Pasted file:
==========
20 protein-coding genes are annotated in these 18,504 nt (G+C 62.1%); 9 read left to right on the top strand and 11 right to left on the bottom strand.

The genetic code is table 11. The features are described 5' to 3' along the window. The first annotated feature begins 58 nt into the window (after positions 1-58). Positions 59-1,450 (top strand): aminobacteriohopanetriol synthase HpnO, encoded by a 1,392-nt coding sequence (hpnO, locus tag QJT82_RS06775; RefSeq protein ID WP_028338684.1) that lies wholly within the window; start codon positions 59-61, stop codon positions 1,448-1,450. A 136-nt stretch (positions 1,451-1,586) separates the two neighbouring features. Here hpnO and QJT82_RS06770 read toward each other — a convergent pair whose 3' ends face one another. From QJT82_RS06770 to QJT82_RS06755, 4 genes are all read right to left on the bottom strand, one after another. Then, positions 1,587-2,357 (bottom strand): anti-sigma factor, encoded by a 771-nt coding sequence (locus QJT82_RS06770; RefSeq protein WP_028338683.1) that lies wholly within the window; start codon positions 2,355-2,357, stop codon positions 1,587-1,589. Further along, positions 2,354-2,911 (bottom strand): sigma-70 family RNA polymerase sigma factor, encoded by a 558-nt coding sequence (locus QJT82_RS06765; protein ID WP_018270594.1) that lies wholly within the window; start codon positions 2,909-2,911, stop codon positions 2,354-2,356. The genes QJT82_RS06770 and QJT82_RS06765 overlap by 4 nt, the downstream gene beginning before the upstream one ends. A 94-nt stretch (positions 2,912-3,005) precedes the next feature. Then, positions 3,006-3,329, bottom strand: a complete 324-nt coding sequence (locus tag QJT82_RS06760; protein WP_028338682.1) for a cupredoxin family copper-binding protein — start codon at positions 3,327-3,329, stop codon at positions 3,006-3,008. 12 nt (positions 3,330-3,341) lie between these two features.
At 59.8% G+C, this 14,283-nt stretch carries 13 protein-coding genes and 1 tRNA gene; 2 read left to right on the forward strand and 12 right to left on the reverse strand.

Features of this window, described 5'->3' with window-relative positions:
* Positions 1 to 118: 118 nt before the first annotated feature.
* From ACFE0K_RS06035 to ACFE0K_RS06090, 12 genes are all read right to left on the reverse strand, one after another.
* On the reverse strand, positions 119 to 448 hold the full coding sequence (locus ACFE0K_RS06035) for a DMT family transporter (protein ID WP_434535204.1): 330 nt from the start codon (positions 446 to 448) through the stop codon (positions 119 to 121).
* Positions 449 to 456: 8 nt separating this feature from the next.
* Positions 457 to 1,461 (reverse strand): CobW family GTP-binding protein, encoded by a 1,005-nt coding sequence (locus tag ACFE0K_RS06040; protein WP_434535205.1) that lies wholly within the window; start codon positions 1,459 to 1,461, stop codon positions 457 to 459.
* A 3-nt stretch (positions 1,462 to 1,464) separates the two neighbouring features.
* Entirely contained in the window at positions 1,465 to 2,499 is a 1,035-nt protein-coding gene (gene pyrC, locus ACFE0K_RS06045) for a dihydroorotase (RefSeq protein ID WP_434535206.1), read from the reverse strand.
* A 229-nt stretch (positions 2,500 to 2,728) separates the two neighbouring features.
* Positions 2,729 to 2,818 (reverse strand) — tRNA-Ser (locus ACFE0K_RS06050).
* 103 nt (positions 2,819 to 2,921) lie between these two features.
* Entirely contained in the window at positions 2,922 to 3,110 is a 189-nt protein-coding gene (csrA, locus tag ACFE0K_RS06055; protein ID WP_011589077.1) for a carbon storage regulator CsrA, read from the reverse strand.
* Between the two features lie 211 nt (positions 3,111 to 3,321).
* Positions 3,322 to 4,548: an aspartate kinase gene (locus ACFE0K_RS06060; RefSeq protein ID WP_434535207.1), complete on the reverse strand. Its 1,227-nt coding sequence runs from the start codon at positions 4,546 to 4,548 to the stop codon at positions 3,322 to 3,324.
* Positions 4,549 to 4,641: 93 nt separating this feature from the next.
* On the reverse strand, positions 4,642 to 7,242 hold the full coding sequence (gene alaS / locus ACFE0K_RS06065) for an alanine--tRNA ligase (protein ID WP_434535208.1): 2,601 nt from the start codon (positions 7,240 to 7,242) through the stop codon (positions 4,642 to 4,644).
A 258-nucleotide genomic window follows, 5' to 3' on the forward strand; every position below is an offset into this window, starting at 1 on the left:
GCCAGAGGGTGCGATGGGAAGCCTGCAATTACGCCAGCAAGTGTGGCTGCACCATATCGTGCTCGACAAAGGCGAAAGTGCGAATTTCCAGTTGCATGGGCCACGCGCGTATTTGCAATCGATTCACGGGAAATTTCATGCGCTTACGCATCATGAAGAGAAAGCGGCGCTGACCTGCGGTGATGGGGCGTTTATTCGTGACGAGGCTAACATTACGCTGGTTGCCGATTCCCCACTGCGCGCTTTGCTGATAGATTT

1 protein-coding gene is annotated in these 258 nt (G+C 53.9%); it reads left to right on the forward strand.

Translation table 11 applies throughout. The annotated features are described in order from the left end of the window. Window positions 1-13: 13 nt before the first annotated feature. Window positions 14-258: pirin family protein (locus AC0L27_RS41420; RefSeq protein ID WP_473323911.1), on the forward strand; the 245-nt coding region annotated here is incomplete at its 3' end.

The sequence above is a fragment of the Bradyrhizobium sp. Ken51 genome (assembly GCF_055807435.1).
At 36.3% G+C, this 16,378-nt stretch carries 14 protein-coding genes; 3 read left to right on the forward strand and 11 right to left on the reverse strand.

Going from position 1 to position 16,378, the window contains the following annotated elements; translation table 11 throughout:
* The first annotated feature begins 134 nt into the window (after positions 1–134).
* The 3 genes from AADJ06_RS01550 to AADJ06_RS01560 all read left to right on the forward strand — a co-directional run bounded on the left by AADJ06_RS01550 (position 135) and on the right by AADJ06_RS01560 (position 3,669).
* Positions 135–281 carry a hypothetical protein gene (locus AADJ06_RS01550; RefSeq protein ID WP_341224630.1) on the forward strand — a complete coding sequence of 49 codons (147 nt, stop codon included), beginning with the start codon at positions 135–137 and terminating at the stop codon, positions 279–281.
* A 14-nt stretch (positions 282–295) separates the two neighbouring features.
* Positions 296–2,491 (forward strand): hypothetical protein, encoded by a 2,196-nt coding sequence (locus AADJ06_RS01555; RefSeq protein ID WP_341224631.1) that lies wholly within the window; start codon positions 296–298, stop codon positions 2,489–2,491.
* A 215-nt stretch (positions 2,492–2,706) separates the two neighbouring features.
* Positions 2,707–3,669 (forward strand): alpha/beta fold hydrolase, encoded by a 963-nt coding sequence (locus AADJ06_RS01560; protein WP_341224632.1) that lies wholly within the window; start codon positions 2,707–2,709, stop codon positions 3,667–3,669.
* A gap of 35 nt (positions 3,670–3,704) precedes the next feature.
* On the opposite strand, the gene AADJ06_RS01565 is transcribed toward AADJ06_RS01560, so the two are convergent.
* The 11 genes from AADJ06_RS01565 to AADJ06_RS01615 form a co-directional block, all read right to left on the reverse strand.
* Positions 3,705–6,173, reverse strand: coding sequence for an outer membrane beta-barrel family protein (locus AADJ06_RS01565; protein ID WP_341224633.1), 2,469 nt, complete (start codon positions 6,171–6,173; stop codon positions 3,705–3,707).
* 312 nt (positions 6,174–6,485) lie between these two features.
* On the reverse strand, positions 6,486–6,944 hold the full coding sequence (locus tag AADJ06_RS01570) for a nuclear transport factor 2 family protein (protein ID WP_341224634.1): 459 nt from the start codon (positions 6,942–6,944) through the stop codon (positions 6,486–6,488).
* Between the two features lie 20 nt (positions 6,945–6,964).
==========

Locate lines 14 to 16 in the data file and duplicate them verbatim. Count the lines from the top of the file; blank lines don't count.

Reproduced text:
* 103 nt (positions 2,819 to 2,921) lie between these two features.
* Entirely contained in the window at positions 2,922 to 3,110 is a 189-nt protein-coding gene (csrA, locus tag ACFE0K_RS06055; protein ID WP_011589077.1) for a carbon storage regulator CsrA, read from the reverse strand.
* Between the two features lie 211 nt (positions 3,111 to 3,321).